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City of La Palma
7822 Walker Street
La Palma, CA 90623
Ph: (714) 690-3300
Fx: (714) 523-2141
Financial Facts FAQ's

The questions below have been compiled from residents that spoke at Town Hall Meetings, participated in the Community Survey conducted online and at City Council Meetings. Check back, as this section will continue to be updated.  

What is the financial problem for the City?

Since 2011, the City has experienced a 24% revenue decrease (over $2.9 million). What has caused this loss in revenue?  Several factors, which include a $1.6 Million loss in Sales Tax due to a loss of a major business, a$200,000 loss in Sales Tax as a result of a business model change of a local company, a $400,000 loss in Sales Tax from declining oil prices, a $158,000 loss of Property Tax due to a key property owner moving to non-profit status, and $500,000 loss to the General Fund due to the State dissolution of Redevelopment. 


In addition the City has had rising costs, which includes increasing retirement costs largely associated with prior unfunded liability obligations, and increasing insurance costs due to loss history and escalating cost trends.


The projected ten year gap shows consistent unbalanced budgets throughout the period, beginning with the 2016-17 projected deficit of $771,800 and increasing to a projected deficit of approximately $1.5 million by Fiscal Year 2025-26. If nothing is done to address the structural deficit, the City will have come close to exhausting its General Fund reserves by Fiscal Year 2025-26.

What has the City done to manage spending and address revenue loss?

In response to decreasing revenues, the City has taken several steps over the past several budget cycles to address its financial situation.  Through the revisions in the General Plan, revenue opportunities were created, including digital billboards along the freeway corridor.  In addition to creating new revenue opportunities, the City has made several reductions including a 20% reduction in full time staff, restructuring throughout the organization, significant changes in both the 2011 and 2015 labor agreements, and cuts to programs and expenditures. 

How was Measure JJ placed on the November 8, 2016 ballot?

On July 5, 2016, the La Palma City Council voted 5-0 to place a measure on the November 8 ballot asking voters to vote on the establishment of a one percent (1%) transaction and use tax (local sales tax).

How much money would the ballot measure raise and who pays it?

The one percent (1%) transaction and use tax (local sales tax) is estimated to bring in an additional $1.5 million annually to the City. 


The 1% local sales tax is imposed on the same goods and merchandise that sales tax is currently paid on and will be passed on to anyone who makes a purchase within the City of La Palma, including nonresidents. In addition, where sales tax is generally allocated to the jurisdiction where the sale is negotiated or the order is taken, the 1% local sales tax is allocated to the agency where the goods are delivered or placed into use.  So in addition to point of sale purchases made in La Palma, the 1% local sales tax would be applicable to items purchased outside of La Palma and delivered and/or used in La Palma such as online and vehicle purchases. The additional tax on a $1 item would be 1 cent.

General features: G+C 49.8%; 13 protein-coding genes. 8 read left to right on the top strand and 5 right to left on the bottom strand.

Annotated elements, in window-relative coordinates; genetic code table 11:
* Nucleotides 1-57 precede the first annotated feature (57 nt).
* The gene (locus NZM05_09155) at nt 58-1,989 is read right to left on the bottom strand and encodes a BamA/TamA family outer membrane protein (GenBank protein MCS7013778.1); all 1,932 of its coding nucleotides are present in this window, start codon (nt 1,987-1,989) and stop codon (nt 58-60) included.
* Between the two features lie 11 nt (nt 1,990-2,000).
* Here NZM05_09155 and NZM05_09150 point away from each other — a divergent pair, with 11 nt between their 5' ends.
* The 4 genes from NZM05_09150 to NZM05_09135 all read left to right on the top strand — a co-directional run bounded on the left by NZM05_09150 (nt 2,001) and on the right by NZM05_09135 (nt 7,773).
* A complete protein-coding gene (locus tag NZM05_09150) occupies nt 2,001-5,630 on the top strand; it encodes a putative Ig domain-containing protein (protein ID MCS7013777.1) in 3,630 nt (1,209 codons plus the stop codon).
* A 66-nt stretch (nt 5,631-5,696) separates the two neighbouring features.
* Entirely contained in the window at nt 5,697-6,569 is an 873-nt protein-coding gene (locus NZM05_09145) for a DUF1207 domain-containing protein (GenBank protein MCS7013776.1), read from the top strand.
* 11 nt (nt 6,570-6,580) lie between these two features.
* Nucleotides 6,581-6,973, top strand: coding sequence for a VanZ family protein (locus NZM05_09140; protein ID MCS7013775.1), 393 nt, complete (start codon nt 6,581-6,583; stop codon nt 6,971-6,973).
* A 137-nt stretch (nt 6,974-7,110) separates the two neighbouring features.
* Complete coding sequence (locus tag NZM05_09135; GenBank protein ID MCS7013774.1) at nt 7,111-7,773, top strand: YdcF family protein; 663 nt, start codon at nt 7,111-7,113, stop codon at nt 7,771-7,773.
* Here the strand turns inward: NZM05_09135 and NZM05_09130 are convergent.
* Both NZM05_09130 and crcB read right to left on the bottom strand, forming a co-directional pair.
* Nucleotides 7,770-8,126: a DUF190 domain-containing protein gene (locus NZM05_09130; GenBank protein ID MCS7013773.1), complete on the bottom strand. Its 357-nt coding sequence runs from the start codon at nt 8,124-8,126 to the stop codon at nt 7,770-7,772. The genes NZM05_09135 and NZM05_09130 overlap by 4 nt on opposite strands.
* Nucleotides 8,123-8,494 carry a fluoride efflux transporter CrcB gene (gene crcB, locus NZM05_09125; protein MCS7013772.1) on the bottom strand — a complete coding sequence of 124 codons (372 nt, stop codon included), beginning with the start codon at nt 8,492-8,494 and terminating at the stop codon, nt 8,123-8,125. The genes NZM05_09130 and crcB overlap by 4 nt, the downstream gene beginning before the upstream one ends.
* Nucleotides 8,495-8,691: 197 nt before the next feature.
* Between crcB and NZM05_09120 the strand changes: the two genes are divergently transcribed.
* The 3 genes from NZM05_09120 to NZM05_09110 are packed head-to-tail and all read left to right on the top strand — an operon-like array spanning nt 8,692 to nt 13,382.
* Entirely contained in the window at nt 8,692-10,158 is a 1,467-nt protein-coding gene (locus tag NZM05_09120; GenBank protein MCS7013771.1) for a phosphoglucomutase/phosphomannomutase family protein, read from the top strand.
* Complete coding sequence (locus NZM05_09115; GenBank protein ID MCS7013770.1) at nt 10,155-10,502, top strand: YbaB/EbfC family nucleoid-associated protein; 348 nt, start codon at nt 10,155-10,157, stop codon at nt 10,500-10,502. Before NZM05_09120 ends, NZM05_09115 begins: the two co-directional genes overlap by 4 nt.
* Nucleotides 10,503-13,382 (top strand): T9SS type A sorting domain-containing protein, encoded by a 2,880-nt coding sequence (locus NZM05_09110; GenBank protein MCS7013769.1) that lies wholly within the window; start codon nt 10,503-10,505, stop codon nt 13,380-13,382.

What exclusions or exemptions apply to the 1% local sales tax?

When it comes to exclusions or exemptions, the 1% local sales tax is the same as the existing sales tax that is paid now. These exclusions continue to include categories such as Necessities of Life (food, medical, housing) and General Public Benefit entities (alternative energy, museums, public art, nonprofit, religious, and educations organizations).

Could the State cut or take the additional revenue generated by the 1% local sales tax?
No. All funds raised by the 1% local sales tax would be legally required to be spent in La Palma, ensuring that our tax dollars are used locally, with no money going to Sacramento.

How would the additional revenue be spent if the measure passes?

The 1% local sales tax is a general tax to fund municipal services. The money will be put into the General Fund and used towards general services the City offers which could include Police, Recreation, and Public Works.   The City Manager will issue recommendations where the money should be used, however, the City Council has the ultimate decision making authority.

Is there an end to the 1% local sales tax increase?

No, there is no sunset date on the 1% local sales tax.  The City Council does have authority to reduce the utility user tax during its consideration of the City’s General Fund Budget should the projected fiscal condition of the City not be adversely impacted by a reduction.      

What will happen if the measure does not pass?

Without additional revenue, the City will need to reexamine current services and make additional cuts to reduce costs.  Potential actions by City Council could include contracting out Police Services at reduced service levels (which could close the La Palma Police facility, have fewer Officers on patrol which could increase response times, the loss of Community Based Policing and the elimination of the Volunteers in Policing program).  In addition, there could be reduced maintenance/upkeep of City parks and streets, cuts to graffiti removal, further reductions to Recreation Services up to cancellation of citywide events such as the 4th of July Run, Concerts in the Park, and Halloween Carnival.

I have questions about information I received from a campaign. Who can I talk to about that?

City staff are unable to answer questions about any campaign. They can only provide neutral information and facts about the measure, such as this fact sheet. For questions regarding the campaign, please contact the individual campaigns for or against the measure.